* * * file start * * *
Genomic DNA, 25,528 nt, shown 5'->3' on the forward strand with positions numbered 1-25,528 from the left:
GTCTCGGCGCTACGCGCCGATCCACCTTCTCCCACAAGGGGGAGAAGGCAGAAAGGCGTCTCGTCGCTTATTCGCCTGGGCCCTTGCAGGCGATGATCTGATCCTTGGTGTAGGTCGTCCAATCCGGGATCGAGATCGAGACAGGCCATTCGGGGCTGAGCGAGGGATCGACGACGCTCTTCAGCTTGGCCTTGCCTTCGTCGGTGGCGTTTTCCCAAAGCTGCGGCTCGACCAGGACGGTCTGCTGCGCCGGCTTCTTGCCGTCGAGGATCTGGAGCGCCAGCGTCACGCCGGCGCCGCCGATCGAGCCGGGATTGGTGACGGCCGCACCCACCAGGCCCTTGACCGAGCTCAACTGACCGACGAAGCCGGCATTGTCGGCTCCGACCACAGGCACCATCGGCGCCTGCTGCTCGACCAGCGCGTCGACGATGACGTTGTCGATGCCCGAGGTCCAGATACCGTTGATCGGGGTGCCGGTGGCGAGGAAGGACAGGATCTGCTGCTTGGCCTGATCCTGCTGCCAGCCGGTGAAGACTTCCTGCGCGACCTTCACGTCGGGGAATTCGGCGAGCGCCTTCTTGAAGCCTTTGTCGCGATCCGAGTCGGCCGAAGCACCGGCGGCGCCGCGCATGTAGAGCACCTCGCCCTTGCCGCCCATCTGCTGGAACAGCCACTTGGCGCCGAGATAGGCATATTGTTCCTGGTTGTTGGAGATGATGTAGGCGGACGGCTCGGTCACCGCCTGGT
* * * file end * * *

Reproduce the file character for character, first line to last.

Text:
Genomic DNA, 25,528 nt, shown 5'->3' on the forward strand with positions numbered 1-25,528 from the left:
GTCTCGGCGCTACGCGCCGATCCACCTTCTCCCACAAGGGGGAGAAGGCAGAAAGGCGTCTCGTCGCTTATTCGCCTGGGCCCTTGCAGGCGATGATCTGATCCTTGGTGTAGGTCGTCCAATCCGGGATCGAGATCGAGACAGGCCATTCGGGGCTGAGCGAGGGATCGACGACGCTCTTCAGCTTGGCCTTGCCTTCGTCGGTGGCGTTTTCCCAAAGCTGCGGCTCGACCAGGACGGTCTGCTGCGCCGGCTTCTTGCCGTCGAGGATCTGGAGCGCCAGCGTCACGCCGGCGCCGCCGATCGAGCCGGGATTGGTGACGGCCGCACCCACCAGGCCCTTGACCGAGCTCAACTGACCGACGAAGCCGGCATTGTCGGCTCCGACCACAGGCACCATCGGCGCCTGCTGCTCGACCAGCGCGTCGACGATGACGTTGTCGATGCCCGAGGTCCAGATACCGTTGATCGGGGTGCCGGTGGCGAGGAAGGACAGGATCTGCTGCTTGGCCTGATCCTGCTGCCAGCCGGTGAAGACTTCCTGCGCGACCTTCACGTCGGGGAATTCGGCGAGCGCCTTCTTGAAGCCTTTGTCGCGATCCGAGTCGGCCGAAGCACCGGCGGCGCCGCGCATGTAGAGCACCTCGCCCTTGCCGCCCATCTGCTGGAACAGCCACTTGGCGCCGAGATAGGCATATTGTTCCTGGTTGTTGGAGATGATGTAGGCGGACGGCTCGGTCACCGCCTGGT